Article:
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Catalysis for Net Zero

14 July 2023


Cardiff University’s Translational Research Hub (TRH) works with industry to develop solutions to society’s grand challenges. At the recent TRH launch event, Professor Duncan Wass, Managing Director, Cardiff Catalysis Institute, outlined why catalysis has a vital role to play in a Net Zero future.

“What is a catalyst and why are they so important? We often use the word catalyst as a metaphor – a catalyst is an agent for change, the thing that makes it happen.

Sometimes, catalyst scientists can get a little bit annoyed when we are sitting in meetings with decision-makers and they are overusing the word ‘catalyst’ without really understanding that the word has a fundamental and original scientific meaning.

A catalyst is a chemical substance which speeds up a chemical reaction without being changed itself, so it’s the chemistry of making things happen.

Why that’s important is because catalysts allow us to convert simple chemical building blocks into products which are more useful and more valuable.

In fact, most of the products that we see around us will, at some point in their manufacture, have come into contact with a catalyst.

Many of the products that catalysts make are the unseen and unloved products we use – things like fuel, intermediates, commodity petrochemicals – that go unheralded and yet are hugely important to the economy.

It’s also true that for much of the past 100 years the simple building blocks catalysts have converted have been things that we dig out of the ground, and that needs to change, and that is changing: catalysts are going to be at the heart of that change.

I would argue that now is the most important time to be doing catalyst research in the past 100 years: certainly, it’s the most important time to be a catalyst researcher, as we need to repurpose catalysis and find new catalysts that will use sustainable building blocks and take us towards a more sustainable Net Zero future.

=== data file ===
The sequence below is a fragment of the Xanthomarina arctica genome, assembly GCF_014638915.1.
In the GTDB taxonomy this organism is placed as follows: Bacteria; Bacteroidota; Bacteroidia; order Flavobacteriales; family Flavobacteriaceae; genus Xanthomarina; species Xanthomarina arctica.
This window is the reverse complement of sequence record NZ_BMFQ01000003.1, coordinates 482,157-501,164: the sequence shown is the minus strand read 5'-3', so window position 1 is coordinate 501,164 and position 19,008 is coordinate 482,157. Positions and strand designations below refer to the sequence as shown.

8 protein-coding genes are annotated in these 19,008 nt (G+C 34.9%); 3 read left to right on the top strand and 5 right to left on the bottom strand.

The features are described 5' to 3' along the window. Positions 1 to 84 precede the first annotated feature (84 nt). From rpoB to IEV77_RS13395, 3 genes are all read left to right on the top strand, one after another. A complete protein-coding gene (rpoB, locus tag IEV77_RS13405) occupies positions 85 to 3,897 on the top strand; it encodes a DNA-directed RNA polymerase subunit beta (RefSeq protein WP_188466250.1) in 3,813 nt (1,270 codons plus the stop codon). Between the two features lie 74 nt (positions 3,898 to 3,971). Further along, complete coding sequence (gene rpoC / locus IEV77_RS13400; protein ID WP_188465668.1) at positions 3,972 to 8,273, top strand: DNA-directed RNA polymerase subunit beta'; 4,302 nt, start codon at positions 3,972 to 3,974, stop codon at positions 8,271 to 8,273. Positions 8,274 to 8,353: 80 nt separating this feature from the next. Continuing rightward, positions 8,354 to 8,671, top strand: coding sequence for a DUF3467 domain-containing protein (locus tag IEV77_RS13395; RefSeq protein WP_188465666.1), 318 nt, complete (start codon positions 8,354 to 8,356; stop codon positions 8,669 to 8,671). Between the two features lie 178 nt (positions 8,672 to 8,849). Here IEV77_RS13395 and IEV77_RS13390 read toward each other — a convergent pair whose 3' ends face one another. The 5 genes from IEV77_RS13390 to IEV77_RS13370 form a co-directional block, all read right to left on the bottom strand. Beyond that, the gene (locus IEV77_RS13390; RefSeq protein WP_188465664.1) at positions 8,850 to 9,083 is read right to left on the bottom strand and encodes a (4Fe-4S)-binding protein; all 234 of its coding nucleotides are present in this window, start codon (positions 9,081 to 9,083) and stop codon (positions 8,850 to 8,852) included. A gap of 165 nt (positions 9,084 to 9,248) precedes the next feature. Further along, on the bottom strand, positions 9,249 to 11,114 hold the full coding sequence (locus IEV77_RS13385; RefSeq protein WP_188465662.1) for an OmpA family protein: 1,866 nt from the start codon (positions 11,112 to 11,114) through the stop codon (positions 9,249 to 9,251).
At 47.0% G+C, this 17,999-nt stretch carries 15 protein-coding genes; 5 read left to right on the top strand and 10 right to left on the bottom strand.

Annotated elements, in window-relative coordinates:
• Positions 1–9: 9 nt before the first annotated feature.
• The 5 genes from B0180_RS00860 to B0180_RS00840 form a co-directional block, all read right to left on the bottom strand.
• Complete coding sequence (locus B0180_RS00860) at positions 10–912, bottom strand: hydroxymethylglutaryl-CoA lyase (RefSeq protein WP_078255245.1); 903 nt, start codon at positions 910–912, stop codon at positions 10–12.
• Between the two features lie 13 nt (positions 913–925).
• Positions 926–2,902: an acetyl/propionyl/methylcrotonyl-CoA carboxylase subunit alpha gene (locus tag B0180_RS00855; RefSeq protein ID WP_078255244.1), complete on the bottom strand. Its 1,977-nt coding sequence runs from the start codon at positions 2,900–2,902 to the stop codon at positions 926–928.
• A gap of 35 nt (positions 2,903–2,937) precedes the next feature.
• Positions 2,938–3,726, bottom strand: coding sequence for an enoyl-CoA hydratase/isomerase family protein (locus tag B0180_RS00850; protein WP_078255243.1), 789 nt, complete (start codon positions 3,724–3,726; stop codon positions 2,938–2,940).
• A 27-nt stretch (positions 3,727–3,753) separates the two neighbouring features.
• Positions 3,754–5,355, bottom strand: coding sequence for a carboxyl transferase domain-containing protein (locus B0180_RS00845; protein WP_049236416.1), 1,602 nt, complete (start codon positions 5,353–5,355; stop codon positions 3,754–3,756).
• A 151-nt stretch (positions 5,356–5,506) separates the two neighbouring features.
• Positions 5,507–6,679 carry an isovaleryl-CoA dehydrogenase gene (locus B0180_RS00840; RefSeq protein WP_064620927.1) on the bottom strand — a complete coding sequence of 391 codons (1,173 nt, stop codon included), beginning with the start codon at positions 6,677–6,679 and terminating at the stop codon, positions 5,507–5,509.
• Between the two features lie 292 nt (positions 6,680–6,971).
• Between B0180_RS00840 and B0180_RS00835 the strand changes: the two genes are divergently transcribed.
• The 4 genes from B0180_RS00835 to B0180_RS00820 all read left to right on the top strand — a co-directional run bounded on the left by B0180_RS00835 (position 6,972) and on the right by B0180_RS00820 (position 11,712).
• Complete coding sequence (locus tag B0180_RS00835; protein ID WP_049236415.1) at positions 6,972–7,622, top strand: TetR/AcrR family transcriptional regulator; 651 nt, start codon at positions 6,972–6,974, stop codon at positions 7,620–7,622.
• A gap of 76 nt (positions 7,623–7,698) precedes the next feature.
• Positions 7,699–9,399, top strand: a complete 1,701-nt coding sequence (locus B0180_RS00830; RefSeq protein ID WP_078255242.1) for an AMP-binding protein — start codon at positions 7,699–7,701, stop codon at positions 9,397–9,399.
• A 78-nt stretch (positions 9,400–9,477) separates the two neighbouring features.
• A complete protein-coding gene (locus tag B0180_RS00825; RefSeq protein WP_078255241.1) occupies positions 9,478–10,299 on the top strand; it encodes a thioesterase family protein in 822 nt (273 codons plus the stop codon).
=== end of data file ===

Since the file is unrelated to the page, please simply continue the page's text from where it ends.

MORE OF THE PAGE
We can’t make that transition to a Net Zero future without working with our friends in industry, because industry can operate these processes at a scale that is needed. So, we need to work with industry.

The key question is ‘why does industry need to work with us, with the CCI? The CCI is made up of about 20 academics and about 150 researchers. We’ve published over 600 peer reviewed papers over the past five years, and we are unusually broad in terms of the types of catalysis we do, including the traditional areas of catalysis but also emerging areas such as electrification.

The sorts of research we are working on will allow us to convert carbon dioxide into fuels and useful products; it will allow us to convert waste, to convert sustainable biomass.

Catalysts are very good at making useful molecules: they are also very good at destroying harmful molecules and we have other research looking at how we can use catalysis for water purification or for disinfection.

Why should industry work with us? Well, we are very outward looking with many national and international collaborators in schemes such as the Max Planck Centre we have here, but also especially with industry, and that’s everything for single studentships up to very large partnerships with companies like Johnson Matthey.

So, we are very outward looking and the partners we work with are largely established because we have shared values: one of these is a shared interest in the fundamentals of science.

The Nobel laureate George Porter once, when talking about the difference between pure research and applied research, commented that pure research is just not-yet applied research.

I think that’s still very true: there’s no shortcut to innovation that bypasses the fundamental science. I think what we have in this Translational Research Hub, in this new building, is something that will allow us to go even further in understanding the fundamental science and new discoveries, and faster in translating those discoveries into real applications, working together with our partners in industry and our new partners.

I think in this way the TRH is itself, to use the word as a metaphor, a catalyst.

Thank you.”

Professor Duncan Wass
For more information about Cardiff Catalysis Institute, visit our website or watch our film 👇👇👇.